I will next talk about risks to prices, on both the upside and the downside. From a longer-term perspective, we should remain aware of the risk that against the background of continuing accommodative global financial conditions, a return of funds to commodity markets may cause another surge in primary product prices, eventually leading to higher than expected inflation.
In the short run, however, it needs to be borne in mind that -- along with the potential impact on the economy of the recent sharp appreciation of the yen -- there is the downside risk of an economic slowdown at home and abroad and a decline in inflation expectations resulting therefrom. In this regard, developments in wages hold an important key to the future direction in prices. Recent trends highlight once again that Japanese firms tend to restrain labor costs through wage cuts rather than through job cuts: while the unemployment rate in Japan has not increased as sharply as in other advanced economies, the decline in wages has been relatively steep. Especially in recent years, this pattern may have become more pronounced, partly as a result of government policies such as the provision of employment adjustment subsidies. This situation is in sharp contrast with that in the United States, where large employment cuts are implemented while wage levels are maintained, helping to achieve a rapid recovery in labor productivity. The Japanese case, where wages are adjusted and employment is maintained, has the advantage of avoiding any sharp deterioration in consumer confidence through employment insecurity, but carries the risk of putting downward pressure on prices through a decline in services prices. So far, the fall in services prices has not been particularly pronounced as wage cuts have been made mainly through the shortening of working hours rather than reductions in hourly wages, and also because housing rents, a major component of services prices, have remained relatively stable (Chart 4). However, services prices could fall further if adjustments extend to scheduled hourly wages.
Historically, services prices in Japan have tended to rise more slowly than those in the United States and Europe. This is largely due to the generally slow growth in wages, especially in the service sector in Japan. Unless wages increase, a virtuous cycle in which improvements in the corporate sector feed through to the household sector may not arise and operate smoothly. Ultimately, the aim must be to achieve a medium- to long-term rise in wages through increases in productivity.
The aforementioned decline in inflation expectations increases the risk of a further decline in prices. I just mentioned that recently there have been an increasing number of media reports about "deflation," and I would now like to say a few words about this term.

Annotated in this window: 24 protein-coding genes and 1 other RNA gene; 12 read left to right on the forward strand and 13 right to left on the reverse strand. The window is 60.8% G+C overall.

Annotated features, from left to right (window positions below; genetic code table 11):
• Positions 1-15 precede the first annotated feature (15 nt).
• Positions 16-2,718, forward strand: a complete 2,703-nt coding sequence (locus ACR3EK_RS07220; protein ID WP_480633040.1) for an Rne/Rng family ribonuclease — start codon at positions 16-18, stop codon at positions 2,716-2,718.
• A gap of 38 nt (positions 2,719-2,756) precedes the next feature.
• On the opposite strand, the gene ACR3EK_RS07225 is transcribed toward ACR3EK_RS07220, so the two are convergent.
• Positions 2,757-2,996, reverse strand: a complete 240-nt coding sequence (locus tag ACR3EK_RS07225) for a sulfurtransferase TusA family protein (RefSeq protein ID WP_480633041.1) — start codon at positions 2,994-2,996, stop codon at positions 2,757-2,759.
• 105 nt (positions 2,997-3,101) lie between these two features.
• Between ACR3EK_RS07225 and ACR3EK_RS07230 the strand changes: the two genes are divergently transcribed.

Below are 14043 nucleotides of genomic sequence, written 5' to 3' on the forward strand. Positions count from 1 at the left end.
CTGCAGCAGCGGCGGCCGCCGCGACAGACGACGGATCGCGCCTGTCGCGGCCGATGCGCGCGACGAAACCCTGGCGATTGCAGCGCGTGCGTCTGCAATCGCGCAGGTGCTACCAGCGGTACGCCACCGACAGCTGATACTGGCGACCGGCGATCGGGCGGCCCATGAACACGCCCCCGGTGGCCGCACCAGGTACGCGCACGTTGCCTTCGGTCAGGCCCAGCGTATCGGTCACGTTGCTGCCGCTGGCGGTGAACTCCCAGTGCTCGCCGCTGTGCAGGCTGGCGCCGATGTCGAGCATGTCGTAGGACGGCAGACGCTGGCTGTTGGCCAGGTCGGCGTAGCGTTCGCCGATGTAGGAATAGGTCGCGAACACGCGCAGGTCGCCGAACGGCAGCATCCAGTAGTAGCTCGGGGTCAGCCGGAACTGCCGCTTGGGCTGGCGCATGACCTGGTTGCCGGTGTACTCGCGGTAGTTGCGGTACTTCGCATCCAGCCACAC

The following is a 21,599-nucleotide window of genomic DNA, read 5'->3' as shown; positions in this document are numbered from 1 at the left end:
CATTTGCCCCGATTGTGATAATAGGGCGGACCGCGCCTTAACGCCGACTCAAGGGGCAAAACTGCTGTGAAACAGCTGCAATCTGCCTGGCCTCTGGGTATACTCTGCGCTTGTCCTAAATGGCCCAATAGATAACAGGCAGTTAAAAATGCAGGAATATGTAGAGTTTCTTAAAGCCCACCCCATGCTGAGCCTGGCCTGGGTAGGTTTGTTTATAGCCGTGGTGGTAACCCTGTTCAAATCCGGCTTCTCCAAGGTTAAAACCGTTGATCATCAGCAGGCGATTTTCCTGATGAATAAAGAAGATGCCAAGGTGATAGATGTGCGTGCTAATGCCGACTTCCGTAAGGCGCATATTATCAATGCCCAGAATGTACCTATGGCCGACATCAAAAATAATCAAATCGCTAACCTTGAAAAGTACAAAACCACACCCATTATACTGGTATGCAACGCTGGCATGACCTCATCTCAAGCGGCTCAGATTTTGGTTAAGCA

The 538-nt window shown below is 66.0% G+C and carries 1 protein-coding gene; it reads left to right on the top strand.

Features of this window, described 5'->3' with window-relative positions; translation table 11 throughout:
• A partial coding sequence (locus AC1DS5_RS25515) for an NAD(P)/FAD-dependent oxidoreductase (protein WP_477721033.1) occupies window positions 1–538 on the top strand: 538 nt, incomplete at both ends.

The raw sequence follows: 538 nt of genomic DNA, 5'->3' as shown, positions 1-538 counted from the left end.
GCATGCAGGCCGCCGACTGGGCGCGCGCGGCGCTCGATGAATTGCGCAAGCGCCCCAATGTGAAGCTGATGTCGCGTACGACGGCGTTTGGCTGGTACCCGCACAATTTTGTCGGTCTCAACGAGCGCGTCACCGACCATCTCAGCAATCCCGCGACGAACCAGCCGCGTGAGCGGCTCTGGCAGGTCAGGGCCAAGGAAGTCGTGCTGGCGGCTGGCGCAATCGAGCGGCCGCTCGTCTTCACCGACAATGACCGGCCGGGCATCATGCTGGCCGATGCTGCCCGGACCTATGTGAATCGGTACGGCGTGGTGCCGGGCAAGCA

The textbook definition of "deflation" is that it is a continuous decline in general prices. Based on this definition, it could be said that the Japanese economy is currently in a deflationary phase. In this regard, there are two important points for the conduct of monetary policy: which data should be used to grasp price developments, and what is causing the deflation.
I will start with the first point -- which price data should be used. There are various price indicators such as the CPI, the corporate goods price index (CGPI), and the GDP deflator. The Bank monitors these and other indicators comprehensively when it assesses the price situation. Nevertheless, when explaining its conduct of monetary policy, the Bank places special emphasis on the CPI. The CPI has the advantage that it provides information in a timely manner as it is released on a monthly basis and, moreover, corresponds to people's perceptions of the price situation since it reflects prices of goods and services consumed by households. Other central banks share this emphasis on developments in consumer prices.
As for the second point, the causes of deflation, we can cite (1) changes in the prices of imports such as resources, (2) the deterioration in the supply and demand balance of the overall economy, and (3) improvements in productivity. While the main cause for the current continued decline in prices is the drop in resource prices following their surge a year ago, given the substantial slack in the economy mentioned earlier, the deterioration in the supply and demand balance of the economy overall also appears to be responsible. In fact, discussions with regard to the current deflationary phase generally focus not solely on the continuous decline in prices but instead mention it in the context of insufficient demand. Going forward, whereas the impact of the drop in resource prices is expected to abate, the effect of the deterioration in the supply and demand balance is likely to become relatively more important. If, in this situation, prices were to continue falling longer than expected, this could increase the risk of a deflationary spiral, where price declines lead consumers to postpone purchases, weaken business performance, and thereby put downward pressure on the real economy, lowering inflation expectations and in turn causing further price declines.